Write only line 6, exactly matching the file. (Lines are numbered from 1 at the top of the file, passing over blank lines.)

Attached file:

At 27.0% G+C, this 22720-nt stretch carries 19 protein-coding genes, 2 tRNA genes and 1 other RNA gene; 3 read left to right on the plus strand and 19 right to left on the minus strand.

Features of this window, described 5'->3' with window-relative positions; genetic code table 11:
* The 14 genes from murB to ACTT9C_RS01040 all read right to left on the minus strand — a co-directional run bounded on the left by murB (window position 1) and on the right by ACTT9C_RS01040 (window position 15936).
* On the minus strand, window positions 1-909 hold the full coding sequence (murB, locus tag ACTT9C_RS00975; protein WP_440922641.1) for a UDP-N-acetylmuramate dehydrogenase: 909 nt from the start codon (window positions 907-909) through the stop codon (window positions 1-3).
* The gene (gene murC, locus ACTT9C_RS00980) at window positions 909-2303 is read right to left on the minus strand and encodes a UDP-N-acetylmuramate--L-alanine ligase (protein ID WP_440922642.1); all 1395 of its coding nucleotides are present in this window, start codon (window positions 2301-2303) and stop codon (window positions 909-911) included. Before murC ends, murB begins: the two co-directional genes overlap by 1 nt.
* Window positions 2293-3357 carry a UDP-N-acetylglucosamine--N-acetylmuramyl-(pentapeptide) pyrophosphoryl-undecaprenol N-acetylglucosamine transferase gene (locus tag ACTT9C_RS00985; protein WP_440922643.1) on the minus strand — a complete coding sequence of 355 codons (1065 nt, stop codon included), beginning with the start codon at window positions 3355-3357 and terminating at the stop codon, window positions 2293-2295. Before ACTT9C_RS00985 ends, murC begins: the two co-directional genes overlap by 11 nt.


* Window positions 2293-3357 carry a UDP-N-acetylglucosamine--N-acetylmuramyl-(pentapeptide) pyrophosphoryl-undecaprenol N-acetylglucosamine transferase gene (locus tag ACTT9C_RS00985; protein WP_440922643.1) on the minus strand — a complete coding sequence of 355 codons (1065 nt, stop codon included), beginning with the start codon at window positions 3355-3357 and terminating at the stop codon, window positions 2293-2295. Before ACTT9C_RS00985 ends, murC begins: the two co-directional genes overlap by 11 nt.